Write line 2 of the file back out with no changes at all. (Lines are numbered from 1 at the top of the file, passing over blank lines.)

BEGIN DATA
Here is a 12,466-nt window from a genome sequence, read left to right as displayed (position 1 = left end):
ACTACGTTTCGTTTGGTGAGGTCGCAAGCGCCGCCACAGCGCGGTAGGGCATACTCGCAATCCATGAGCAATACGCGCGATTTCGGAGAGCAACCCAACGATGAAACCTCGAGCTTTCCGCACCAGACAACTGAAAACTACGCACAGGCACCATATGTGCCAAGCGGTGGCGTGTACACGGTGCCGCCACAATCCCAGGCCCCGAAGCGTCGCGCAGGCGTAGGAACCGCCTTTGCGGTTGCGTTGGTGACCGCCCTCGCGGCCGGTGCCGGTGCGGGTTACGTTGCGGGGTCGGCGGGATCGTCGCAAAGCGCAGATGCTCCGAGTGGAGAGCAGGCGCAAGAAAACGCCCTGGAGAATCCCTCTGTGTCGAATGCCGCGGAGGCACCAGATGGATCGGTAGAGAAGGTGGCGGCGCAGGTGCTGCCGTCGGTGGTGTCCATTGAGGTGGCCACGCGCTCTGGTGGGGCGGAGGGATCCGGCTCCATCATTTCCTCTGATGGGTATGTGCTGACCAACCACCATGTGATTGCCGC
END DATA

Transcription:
ACTACGTTTCGTTTGGTGAGGTCGCAAGCGCCGCCACAGCGCGGTAGGGCATACTCGCAATCCATGAGCAATACGCGCGATTTCGGAGAGCAACCCAACGATGAAACCTCGAGCTTTCCGCACCAGACAACTGAAAACTACGCACAGGCACCATATGTGCCAAGCGGTGGCGTGTACACGGTGCCGCCACAATCCCAGGCCCCGAAGCGTCGCGCAGGCGTAGGAACCGCCTTTGCGGTTGCGTTGGTGACCGCCCTCGCGGCCGGTGCCGGTGCGGGTTACGTTGCGGGGTCGGCGGGATCGTCGCAAAGCGCAGATGCTCCGAGTGGAGAGCAGGCGCAAGAAAACGCCCTGGAGAATCCCTCTGTGTCGAATGCCGCGGAGGCACCAGATGGATCGGTAGAGAAGGTGGCGGCGCAGGTGCTGCCGTCGGTGGTGTCCATTGAGGTGGCCACGCGCTCTGGTGGGGCGGAGGGATCCGGCTCCATCATTTCCTCTGATGGGTATGTGCTGACCAACCACCATGTGATTGCCGC